The Fosters sued Svenson, but a New York Court dismissed the case, concluding that the First Amendment protected the photographs. The Fosters appealed but lost. (For more on this case, see Is Street Photography Legal?)

So, the issue an artist needs to consider is not how or where the image was taken or created (i.e., using street photography techniques) but rather how the image is used (i.e., fine art vs. commercial purpose). As a rule of thumb, creating a limited-edition fine art piece would likely not require a release, but if you want to put that image on a t-shirt to sell at Target, you would need one. 

What should a model release form include?

A model release form is basically a short-form contract between the artist (or other hiring parties) and the model. Contract requirements vary from state to state, but in general, the model release form should ask for permission to use the person’s likeness, 1) for a specified purpose and 2) for a defined duration.  

While it is possible to state in the release that the images can be used in any manner, some models might be hesitant to sign such an open-ended agreement. The same holds true for the duration of use.  While many releases simply grant the use of the images for an unlimited term, the artist may wish to negotiate the duration if it means the difference between getting to work with a certain model or not. 

As well, in some states, the open-ended terms are considered too vague to make a contract valid.  So, it is best to list out the intended use for the images along with the potential uses in the future and add a limit to the duration of the contract, even if the duration is several years.

Sample Model Release form

Below is a sample that can be used as a starting point.  Since the legal requirements for a model release form may vary from state to state, it may be helpful to edit this document first and then ask an attorney to review the basic terms before using it with a model.  

The legal fees for a review should be much lower than if the attorney wrote the model release form from scratch. The lawyer can also provide some guidance as to what may or may not be allowed in your state. (Note that the sections in brackets [ ] should be replaced with your specific terms.) 

This Model Release (the “Agreement”) is effective as of [DATE], and is made between [OWNER NAME. i.e. ARTIST OR PUBLISHER] (the “Publisher”), a corporation organized and existing under the laws of the [STATE/PROVINCE], with its office located at: [ADDRESS] (or an individual with the main address located at: [ADDRESS], if not a company), and [MODEL NAME] (the “Model”), an individual located at: [ADDRESS].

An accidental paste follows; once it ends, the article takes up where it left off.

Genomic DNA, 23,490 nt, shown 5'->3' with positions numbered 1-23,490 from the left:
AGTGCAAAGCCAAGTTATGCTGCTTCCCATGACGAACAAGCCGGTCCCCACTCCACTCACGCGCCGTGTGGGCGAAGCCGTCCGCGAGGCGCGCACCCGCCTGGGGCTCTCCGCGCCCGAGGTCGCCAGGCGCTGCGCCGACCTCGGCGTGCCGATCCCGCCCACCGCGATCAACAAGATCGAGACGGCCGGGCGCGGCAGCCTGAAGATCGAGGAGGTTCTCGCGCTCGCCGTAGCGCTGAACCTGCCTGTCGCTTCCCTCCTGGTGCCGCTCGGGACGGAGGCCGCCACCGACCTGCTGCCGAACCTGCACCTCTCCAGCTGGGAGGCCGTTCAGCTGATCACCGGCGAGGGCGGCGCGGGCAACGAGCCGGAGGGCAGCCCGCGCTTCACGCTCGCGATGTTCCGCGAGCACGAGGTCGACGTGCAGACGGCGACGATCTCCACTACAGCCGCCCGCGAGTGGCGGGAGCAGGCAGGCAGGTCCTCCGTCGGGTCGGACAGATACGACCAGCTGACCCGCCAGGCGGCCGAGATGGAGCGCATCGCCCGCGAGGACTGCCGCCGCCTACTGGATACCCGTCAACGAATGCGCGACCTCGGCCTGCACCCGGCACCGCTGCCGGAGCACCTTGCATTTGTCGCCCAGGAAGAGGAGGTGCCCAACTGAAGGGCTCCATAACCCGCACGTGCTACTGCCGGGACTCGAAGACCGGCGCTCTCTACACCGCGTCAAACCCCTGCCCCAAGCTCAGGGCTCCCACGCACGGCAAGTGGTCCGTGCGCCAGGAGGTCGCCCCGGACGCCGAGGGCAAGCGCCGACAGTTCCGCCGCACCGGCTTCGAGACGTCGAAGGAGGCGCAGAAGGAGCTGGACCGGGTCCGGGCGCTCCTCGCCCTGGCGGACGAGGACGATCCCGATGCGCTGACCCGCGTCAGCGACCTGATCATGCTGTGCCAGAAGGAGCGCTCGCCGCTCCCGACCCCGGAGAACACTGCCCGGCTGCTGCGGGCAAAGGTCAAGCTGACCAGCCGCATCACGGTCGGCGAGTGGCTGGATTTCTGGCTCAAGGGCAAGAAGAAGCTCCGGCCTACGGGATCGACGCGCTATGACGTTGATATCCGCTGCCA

The Model grants to the Publisher or assignees, the irrevocable and unrestricted right to use and publish [TYPE OF ART, (i.e. photographs, painting, drawing)] of the Model by [ARTIST NAME] at [LOCATION] on [DATE] (collectively defines herein as the “Images”) for [DURATION, i.e. unlimited time or other limited term].



The Model acknowledges and agrees that the Publisher may use the Images for the purpose of


The Model hereby releases and holds the Publisher harmless from and against all claims, suits, threats, demands, liabilities, actions and causes of action, in any way related to the Images or the Publisher’s use of the Images, including but not limited to actions based upon invasion of privacy, violation of moral rights, defamation, false light, and all other potential legal theories of any nature or type, under any state, federal or local common law, statutory law, rule, regulation or court order, whether now known and available or whether later developed, discovered or created.



The Model represents and warrants that {he/she/they] are over the age of majority in the state in which this Release is executed and that the Model has full power and authority to execute this Release. The Model has produced a valid driver’s license, birth certificate, or other proof of age to the Publisher. No other party has any interest or right in and to the Images or the exploitation thereof by the Publisher.